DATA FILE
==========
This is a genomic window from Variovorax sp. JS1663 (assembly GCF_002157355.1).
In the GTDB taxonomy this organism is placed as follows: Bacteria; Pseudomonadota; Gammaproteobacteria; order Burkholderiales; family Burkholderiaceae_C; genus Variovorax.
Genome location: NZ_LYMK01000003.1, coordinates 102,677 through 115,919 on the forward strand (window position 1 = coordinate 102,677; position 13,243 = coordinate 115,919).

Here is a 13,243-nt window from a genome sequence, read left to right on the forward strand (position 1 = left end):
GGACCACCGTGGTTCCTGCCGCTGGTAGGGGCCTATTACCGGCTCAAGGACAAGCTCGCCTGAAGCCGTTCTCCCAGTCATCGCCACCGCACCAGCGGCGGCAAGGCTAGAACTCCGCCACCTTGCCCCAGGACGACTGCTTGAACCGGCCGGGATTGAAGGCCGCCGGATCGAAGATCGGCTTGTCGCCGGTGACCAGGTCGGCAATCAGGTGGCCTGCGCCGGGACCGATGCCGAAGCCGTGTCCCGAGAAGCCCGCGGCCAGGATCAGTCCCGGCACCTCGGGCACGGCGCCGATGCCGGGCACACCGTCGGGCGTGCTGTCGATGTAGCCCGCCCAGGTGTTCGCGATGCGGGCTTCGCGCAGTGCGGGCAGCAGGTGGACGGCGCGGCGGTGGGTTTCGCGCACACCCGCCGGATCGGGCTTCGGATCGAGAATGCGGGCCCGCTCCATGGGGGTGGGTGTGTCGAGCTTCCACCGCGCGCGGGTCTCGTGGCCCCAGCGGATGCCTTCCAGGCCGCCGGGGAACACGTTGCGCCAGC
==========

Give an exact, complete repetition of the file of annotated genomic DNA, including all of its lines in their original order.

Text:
This is a genomic window from Variovorax sp. JS1663 (assembly GCF_002157355.1).
In the GTDB taxonomy this organism is placed as follows: Bacteria; Pseudomonadota; Gammaproteobacteria; order Burkholderiales; family Burkholderiaceae_C; genus Variovorax.
Genome location: NZ_LYMK01000003.1, coordinates 102,677 through 115,919 on the forward strand (window position 1 = coordinate 102,677; position 13,243 = coordinate 115,919).

Here is a 13,243-nt window from a genome sequence, read left to right on the forward strand (position 1 = left end):
GGACCACCGTGGTTCCTGCCGCTGGTAGGGGCCTATTACCGGCTCAAGGACAAGCTCGCCTGAAGCCGTTCTCCCAGTCATCGCCACCGCACCAGCGGCGGCAAGGCTAGAACTCCGCCACCTTGCCCCAGGACGACTGCTTGAACCGGCCGGGATTGAAGGCCGCCGGATCGAAGATCGGCTTGTCGCCGGTGACCAGGTCGGCAATCAGGTGGCCTGCGCCGGGACCGATGCCGAAGCCGTGTCCCGAGAAGCCCGCGGCCAGGATCAGTCCCGGCACCTCGGGCACGGCGCCGATGCCGGGCACACCGTCGGGCGTGCTGTCGATGTAGCCCGCCCAGGTGTTCGCGATGCGGGCTTCGCGCAGTGCGGGCAGCAGGTGGACGGCGCGGCGGTGGGTTTCGCGCACACCCGCCGGATCGGGCTTCGGATCGAGAATGCGGGCCCGCTCCATGGGGGTGGGTGTGTCGAGCTTCCACCGCGCGCGGGTCTCGTGGCCCCAGCGGATGCCTTCCAGGCCGCCGGGGAACACGTTGCGCCAGC